TribLIVE

| Sports

 
Larger text Larger text Smaller text Smaller text | Order Photo Reprints

Olympic medalist Liukin visits Pittsburgh to promote U.S. gymnastics championships

Christopher Horner | Tribune-Review - Olympic gold medal gymnast Nastia Liukin visits with students at X-Cel Gymnastics on Wednesday, Jan. 14, 2014, during a stop at the school in Cranberry.
<div style='float:right;width:100%;' align='right'><em>Christopher Horner  |  Tribune-Review</em></div>Olympic gold medal gymnast Nastia Liukin visits with students at X-Cel Gymnastics on Wednesday, Jan. 14, 2014, during a stop at the school in Cranberry.
Christopher Horner | Tribune-Review - Olympic gold medal gymnast Nastia Liukin poses for a photo with students at X-Cel Gymnastics on Wednesday, Jan. 14, 2014, during a stop at the school in Cranberry.
<div style='float:right;width:100%;' align='right'><em>Christopher Horner  |  Tribune-Review</em></div>Olympic gold medal gymnast Nastia Liukin poses for a photo with students at X-Cel Gymnastics on Wednesday, Jan. 14, 2014, during a stop at the school in Cranberry.
Christopher Horner | Tribune-Review - Olympic gold medal gymnast Nastia Liukin talks with students at X-CEL Gymnastics Wednesday, Jan. 14, 2014, during a visit to the school in Cranberry.
<div style='float:right;width:100%;' align='right'><em>Christopher Horner  |  Tribune-Review</em></div>Olympic gold medal gymnast Nastia Liukin talks with students at X-CEL Gymnastics Wednesday, Jan. 14, 2014, during a visit to the school in Cranberry.

TribLIVE Sports Videos

Email Newsletters

Click here to sign up for one of our email newsletters.

'American Coyotes' Series

Traveling by Jeep, boat and foot, Tribune-Review investigative reporter Carl Prine and photojournalist Justin Merriman covered nearly 2,000 miles over two months along the border with Mexico to report on coyotes — the human traffickers who bring illegal immigrants into the United States. Most are Americans working for money and/or drugs. This series reports how their operations have a major impact on life for residents and the environment along the border — and beyond.

Wednesday, Jan. 15, 2014, 7:36 p.m.
 

Olympic gold medalist Nastia Liukin retired from competitive gymnastics at 22, which might sound young until you know this: She retired as a 20-year veteran.

Liukin, who took up gymnastics as a 2-year-old, is traveling the U.S. promoting the sport, including the 2014 P&G Gymnastics Championships that will be Aug. 21-24 at Consol Energy Center. It's the first time the event that crowns the nation's best gymnasts — men, women, juniors and seniors — will be in Pittsburgh.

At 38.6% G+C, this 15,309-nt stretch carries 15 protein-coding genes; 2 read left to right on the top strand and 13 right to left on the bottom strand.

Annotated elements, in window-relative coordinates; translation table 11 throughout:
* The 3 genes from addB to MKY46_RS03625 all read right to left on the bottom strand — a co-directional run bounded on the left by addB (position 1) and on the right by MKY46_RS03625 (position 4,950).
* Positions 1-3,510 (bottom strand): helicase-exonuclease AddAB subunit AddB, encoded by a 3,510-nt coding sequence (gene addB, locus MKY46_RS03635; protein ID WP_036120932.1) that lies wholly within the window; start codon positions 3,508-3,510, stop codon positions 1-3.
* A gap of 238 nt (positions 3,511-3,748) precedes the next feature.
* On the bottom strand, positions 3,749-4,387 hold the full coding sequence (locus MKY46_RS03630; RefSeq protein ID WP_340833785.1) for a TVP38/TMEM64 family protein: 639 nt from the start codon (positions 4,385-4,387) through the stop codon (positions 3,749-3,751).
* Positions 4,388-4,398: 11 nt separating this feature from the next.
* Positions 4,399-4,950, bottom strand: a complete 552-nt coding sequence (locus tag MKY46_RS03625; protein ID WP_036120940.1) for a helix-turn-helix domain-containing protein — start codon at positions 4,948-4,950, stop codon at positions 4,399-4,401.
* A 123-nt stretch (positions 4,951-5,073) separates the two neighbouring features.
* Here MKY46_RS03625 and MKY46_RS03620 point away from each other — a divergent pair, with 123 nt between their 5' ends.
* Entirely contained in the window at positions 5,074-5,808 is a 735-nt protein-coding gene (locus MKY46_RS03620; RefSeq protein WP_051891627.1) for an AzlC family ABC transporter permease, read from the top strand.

Ticket sales have been brisk, she said, for fans wanting to get a glimpse of the U.S. team that will compete at the world championships later this year.

Wednesday was an especially busy day for Liukin, 24. She visited young gymnasts in Charlotte, N.C., in the morning before traveling to X-Cel Gymnastics in Cranberry and Jewart's Gymnastics in Hampton by nightfall and riding the Zamboni at Wednesday night's Penguins game.

In Cranberry, X-Cel owners estimated she signed about 500 autographs.

Born in Moscow and raised in Dallas, Liukin will return to her native land next month for the Winter Games in Sochi, Russia, where she will do lifestyle features for NBC.

“I'll be giving fans an inside look at being at the Olympic Games, exploring the city,” Liukin said.

“Not just interviews with athletes but more hands-on, maybe getting on skates.”

After that, the NYU sophomore, who is majoring in sports management, plans to travel to Rio de Janeiro for the 2016 Olympics where she will be part of the NBC-TV commentating team, this time focusing on gymnastics.

Both Olympics promise to be less taxing than the 2008 Summer Games in Beijing, where she tied a U.S. gymnastics record held by Mary Lou Retton and Shannon Miller by earning five medals (one gold, three silver, one bronze).

“I achieved what I wanted to in gymnastics,” she said. “I left with no regrets. I don't really necessarily feel I left the sport. I just kind of chaged roles.

“At a point, your body has kind of had enough.

Jerry DiPaola is a staff writer for Trib Total Media. Reach him at jdipaola@tribweb.com or via Twitter @JDiPaola_Trib.

Subscribe today! Click here for our subscription offers.

 

 

 


Show commenting policy

Most-Read Stories

  1. Steelers RB Archer trying to catch up after tough rookie season
  2. Steelers LB Timmons has grown into leadership role on defense
  3. Pirates third baseman Ramirez’s last ride is about winning a ring
  4. Steelers notebook: Backup QB Gradkowski remains out with shoulder issue
  5. Consol takes $603 million loss in second quarter
  6. Rising East Liberty out of reach for Pittsburgh’s poor
  7. Former Cal U football player cleared of assault charges sues university, police, prosecutor
  8. Dollars and sense: High cost of child care keeps many out of work force
  9. NATO holding rare emergency meeting at Turkey’s request
  10. Medical pot has advocate in Pennsylvania House
  11. Pa. House speaker says overriding Wolf’s budget veto ‘an option’